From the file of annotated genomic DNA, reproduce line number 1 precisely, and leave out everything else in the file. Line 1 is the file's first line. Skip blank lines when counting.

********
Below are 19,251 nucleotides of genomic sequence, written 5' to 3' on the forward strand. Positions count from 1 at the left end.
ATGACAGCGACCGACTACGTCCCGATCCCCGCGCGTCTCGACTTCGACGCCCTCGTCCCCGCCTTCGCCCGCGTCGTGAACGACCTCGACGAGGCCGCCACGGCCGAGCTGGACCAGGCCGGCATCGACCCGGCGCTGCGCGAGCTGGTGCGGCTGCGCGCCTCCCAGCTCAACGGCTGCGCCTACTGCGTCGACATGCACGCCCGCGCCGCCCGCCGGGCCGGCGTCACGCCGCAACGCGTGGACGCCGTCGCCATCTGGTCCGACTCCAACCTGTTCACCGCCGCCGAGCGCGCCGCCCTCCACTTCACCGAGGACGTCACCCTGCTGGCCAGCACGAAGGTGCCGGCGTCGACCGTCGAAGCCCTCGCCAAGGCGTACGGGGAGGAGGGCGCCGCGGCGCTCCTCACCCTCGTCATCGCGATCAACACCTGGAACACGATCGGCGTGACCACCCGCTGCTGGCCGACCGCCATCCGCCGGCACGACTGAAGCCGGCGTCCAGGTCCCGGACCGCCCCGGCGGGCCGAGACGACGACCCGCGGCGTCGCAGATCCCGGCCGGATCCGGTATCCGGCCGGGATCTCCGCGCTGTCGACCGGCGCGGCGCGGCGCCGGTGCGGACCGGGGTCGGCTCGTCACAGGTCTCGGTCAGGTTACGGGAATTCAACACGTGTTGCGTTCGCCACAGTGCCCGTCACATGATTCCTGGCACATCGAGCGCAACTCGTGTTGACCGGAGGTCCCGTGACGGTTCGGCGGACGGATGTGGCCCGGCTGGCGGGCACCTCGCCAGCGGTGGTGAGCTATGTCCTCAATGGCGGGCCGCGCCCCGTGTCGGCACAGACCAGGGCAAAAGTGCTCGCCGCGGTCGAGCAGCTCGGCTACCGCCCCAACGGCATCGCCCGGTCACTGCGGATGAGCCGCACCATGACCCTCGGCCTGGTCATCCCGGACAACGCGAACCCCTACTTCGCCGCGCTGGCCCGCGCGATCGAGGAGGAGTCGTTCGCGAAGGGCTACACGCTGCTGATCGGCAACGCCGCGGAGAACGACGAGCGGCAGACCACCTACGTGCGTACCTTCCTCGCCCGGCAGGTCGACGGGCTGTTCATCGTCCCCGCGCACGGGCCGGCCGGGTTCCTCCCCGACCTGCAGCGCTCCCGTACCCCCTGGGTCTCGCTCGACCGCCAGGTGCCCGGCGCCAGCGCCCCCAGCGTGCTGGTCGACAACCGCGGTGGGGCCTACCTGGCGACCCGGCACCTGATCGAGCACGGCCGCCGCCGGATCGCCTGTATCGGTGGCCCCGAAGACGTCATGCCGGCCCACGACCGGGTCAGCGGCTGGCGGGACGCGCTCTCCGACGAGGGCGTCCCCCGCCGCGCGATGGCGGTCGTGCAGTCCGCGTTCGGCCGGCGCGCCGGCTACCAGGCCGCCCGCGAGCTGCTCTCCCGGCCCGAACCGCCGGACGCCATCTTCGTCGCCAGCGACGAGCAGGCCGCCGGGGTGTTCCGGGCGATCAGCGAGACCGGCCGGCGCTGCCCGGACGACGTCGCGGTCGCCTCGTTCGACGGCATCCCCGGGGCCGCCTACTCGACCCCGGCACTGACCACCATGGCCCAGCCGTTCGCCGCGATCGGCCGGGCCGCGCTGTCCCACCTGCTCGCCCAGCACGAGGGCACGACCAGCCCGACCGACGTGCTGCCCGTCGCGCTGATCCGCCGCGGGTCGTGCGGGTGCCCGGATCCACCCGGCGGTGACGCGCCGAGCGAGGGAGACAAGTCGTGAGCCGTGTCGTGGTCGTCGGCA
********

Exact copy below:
Below are 19,251 nucleotides of genomic sequence, written 5' to 3' on the forward strand. Positions count from 1 at the left end.